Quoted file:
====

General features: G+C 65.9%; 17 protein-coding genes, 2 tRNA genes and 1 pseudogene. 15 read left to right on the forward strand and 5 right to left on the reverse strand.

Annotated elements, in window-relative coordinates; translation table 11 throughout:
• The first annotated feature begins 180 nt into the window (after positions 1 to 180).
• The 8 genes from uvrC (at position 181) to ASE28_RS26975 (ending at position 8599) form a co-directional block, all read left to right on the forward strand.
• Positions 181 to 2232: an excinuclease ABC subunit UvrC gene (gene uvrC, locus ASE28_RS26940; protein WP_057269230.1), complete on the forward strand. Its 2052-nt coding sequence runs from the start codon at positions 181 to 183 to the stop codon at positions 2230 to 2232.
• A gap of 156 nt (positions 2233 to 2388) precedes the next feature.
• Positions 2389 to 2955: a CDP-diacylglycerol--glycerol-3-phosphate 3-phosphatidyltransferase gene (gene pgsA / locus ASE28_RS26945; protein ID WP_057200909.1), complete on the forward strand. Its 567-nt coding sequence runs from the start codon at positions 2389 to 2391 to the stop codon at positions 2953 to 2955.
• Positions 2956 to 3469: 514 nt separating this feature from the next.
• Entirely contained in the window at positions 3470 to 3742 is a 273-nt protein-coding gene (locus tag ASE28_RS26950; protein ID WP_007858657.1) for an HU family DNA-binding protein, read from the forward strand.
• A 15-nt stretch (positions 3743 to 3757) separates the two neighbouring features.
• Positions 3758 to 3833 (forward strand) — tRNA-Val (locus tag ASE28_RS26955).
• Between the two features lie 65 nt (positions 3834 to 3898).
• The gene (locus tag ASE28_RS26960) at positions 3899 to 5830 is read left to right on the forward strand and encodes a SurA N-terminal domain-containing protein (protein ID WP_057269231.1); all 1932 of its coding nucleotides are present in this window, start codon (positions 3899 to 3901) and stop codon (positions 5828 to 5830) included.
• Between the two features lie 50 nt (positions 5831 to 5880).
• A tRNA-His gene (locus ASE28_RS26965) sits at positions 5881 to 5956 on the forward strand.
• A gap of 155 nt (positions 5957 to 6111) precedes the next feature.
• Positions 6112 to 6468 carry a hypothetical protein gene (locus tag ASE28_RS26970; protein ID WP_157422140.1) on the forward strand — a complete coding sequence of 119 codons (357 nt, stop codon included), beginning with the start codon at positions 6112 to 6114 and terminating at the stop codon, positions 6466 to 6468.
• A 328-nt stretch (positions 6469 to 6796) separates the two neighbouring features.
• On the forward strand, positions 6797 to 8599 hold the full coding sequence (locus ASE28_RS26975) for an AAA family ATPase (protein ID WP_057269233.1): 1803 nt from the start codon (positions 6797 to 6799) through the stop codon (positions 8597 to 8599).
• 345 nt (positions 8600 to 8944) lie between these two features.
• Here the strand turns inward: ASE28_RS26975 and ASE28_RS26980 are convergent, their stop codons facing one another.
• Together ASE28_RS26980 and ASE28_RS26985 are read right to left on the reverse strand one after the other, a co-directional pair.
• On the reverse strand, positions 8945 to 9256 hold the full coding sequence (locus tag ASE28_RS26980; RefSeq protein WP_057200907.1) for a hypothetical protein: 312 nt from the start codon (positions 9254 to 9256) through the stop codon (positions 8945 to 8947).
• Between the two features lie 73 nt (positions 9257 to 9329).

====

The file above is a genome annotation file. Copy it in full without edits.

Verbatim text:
General features: G+C 65.9%; 17 protein-coding genes, 2 tRNA genes and 1 pseudogene. 15 read left to right on the forward strand and 5 right to left on the reverse strand.

Annotated elements, in window-relative coordinates; translation table 11 throughout:
• The first annotated feature begins 180 nt into the window (after positions 1 to 180).
• The 8 genes from uvrC (at position 181) to ASE28_RS26975 (ending at position 8599) form a co-directional block, all read left to right on the forward strand.
• Positions 181 to 2232: an excinuclease ABC subunit UvrC gene (gene uvrC, locus ASE28_RS26940; protein WP_057269230.1), complete on the forward strand. Its 2052-nt coding sequence runs from the start codon at positions 181 to 183 to the stop codon at positions 2230 to 2232.
• A gap of 156 nt (positions 2233 to 2388) precedes the next feature.
• Positions 2389 to 2955: a CDP-diacylglycerol--glycerol-3-phosphate 3-phosphatidyltransferase gene (gene pgsA / locus ASE28_RS26945; protein ID WP_057200909.1), complete on the forward strand. Its 567-nt coding sequence runs from the start codon at positions 2389 to 2391 to the stop codon at positions 2953 to 2955.
• Positions 2956 to 3469: 514 nt separating this feature from the next.
• Entirely contained in the window at positions 3470 to 3742 is a 273-nt protein-coding gene (locus tag ASE28_RS26950; protein ID WP_007858657.1) for an HU family DNA-binding protein, read from the forward strand.
• A 15-nt stretch (positions 3743 to 3757) separates the two neighbouring features.
• Positions 3758 to 3833 (forward strand) — tRNA-Val (locus tag ASE28_RS26955).
• Between the two features lie 65 nt (positions 3834 to 3898).
• The gene (locus tag ASE28_RS26960) at positions 3899 to 5830 is read left to right on the forward strand and encodes a SurA N-terminal domain-containing protein (protein ID WP_057269231.1); all 1932 of its coding nucleotides are present in this window, start codon (positions 3899 to 3901) and stop codon (positions 5828 to 5830) included.
• Between the two features lie 50 nt (positions 5831 to 5880).
• A tRNA-His gene (locus ASE28_RS26965) sits at positions 5881 to 5956 on the forward strand.
• A gap of 155 nt (positions 5957 to 6111) precedes the next feature.
• Positions 6112 to 6468 carry a hypothetical protein gene (locus tag ASE28_RS26970; protein ID WP_157422140.1) on the forward strand — a complete coding sequence of 119 codons (357 nt, stop codon included), beginning with the start codon at positions 6112 to 6114 and terminating at the stop codon, positions 6466 to 6468.
• A 328-nt stretch (positions 6469 to 6796) separates the two neighbouring features.
• On the forward strand, positions 6797 to 8599 hold the full coding sequence (locus ASE28_RS26975) for an AAA family ATPase (protein ID WP_057269233.1): 1803 nt from the start codon (positions 6797 to 6799) through the stop codon (positions 8597 to 8599).
• 345 nt (positions 8600 to 8944) lie between these two features.
• Here the strand turns inward: ASE28_RS26975 and ASE28_RS26980 are convergent, their stop codons facing one another.
• Together ASE28_RS26980 and ASE28_RS26985 are read right to left on the reverse strand one after the other, a co-directional pair.
• On the reverse strand, positions 8945 to 9256 hold the full coding sequence (locus tag ASE28_RS26980; RefSeq protein WP_057200907.1) for a hypothetical protein: 312 nt from the start codon (positions 9254 to 9256) through the stop codon (positions 8945 to 8947).
• Between the two features lie 73 nt (positions 9257 to 9329).